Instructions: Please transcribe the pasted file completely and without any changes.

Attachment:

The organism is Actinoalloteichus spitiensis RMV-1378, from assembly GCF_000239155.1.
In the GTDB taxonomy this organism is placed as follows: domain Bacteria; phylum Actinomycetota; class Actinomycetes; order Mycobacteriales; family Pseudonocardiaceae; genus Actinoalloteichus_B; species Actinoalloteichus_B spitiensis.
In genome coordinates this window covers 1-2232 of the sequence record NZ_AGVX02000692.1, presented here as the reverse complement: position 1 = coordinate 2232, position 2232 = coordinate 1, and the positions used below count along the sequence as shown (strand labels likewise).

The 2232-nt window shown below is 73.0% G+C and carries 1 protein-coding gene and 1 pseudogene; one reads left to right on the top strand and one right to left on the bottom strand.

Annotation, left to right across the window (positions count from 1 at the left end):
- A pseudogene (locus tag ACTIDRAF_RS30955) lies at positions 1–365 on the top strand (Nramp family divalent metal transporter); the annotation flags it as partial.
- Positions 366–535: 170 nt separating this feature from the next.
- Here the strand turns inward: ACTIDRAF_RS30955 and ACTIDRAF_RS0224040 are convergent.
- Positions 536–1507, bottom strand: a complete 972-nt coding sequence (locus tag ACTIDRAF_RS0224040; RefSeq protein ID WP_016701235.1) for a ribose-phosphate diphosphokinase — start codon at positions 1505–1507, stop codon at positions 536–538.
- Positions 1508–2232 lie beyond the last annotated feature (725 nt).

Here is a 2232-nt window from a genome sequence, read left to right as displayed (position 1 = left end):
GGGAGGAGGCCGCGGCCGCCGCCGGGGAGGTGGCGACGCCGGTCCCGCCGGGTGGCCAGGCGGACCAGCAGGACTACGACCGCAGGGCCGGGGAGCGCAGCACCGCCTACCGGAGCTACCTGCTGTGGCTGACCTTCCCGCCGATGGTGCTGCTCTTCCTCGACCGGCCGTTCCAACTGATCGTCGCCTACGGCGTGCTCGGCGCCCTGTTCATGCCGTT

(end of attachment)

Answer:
The organism is Actinoalloteichus spitiensis RMV-1378, from assembly GCF_000239155.1.
In the GTDB taxonomy this organism is placed as follows: domain Bacteria; phylum Actinomycetota; class Actinomycetes; order Mycobacteriales; family Pseudonocardiaceae; genus Actinoalloteichus_B; species Actinoalloteichus_B spitiensis.
In genome coordinates this window covers 1-2232 of the sequence record NZ_AGVX02000692.1, presented here as the reverse complement: position 1 = coordinate 2232, position 2232 = coordinate 1, and the positions used below count along the sequence as shown (strand labels likewise).

The 2232-nt window shown below is 73.0% G+C and carries 1 protein-coding gene and 1 pseudogene; one reads left to right on the top strand and one right to left on the bottom strand.

Annotation, left to right across the window (positions count from 1 at the left end):
- A pseudogene (locus tag ACTIDRAF_RS30955) lies at positions 1–365 on the top strand (Nramp family divalent metal transporter); the annotation flags it as partial.
- Positions 366–535: 170 nt separating this feature from the next.
- Here the strand turns inward: ACTIDRAF_RS30955 and ACTIDRAF_RS0224040 are convergent.
- Positions 536–1507, bottom strand: a complete 972-nt coding sequence (locus tag ACTIDRAF_RS0224040; RefSeq protein ID WP_016701235.1) for a ribose-phosphate diphosphokinase — start codon at positions 1505–1507, stop codon at positions 536–538.
- Positions 1508–2232 lie beyond the last annotated feature (725 nt).

Here is a 2232-nt window from a genome sequence, read left to right as displayed (position 1 = left end):
GGGAGGAGGCCGCGGCCGCCGCCGGGGAGGTGGCGACGCCGGTCCCGCCGGGTGGCCAGGCGGACCAGCAGGACTACGACCGCAGGGCCGGGGAGCGCAGCACCGCCTACCGGAGCTACCTGCTGTGGCTGACCTTCCCGCCGATGGTGCTGCTCTTCCTCGACCGGCCGTTCCAACTGATCGTCGCCTACGGCGTGCTCGGCGCCCTGTTCATGCCGTT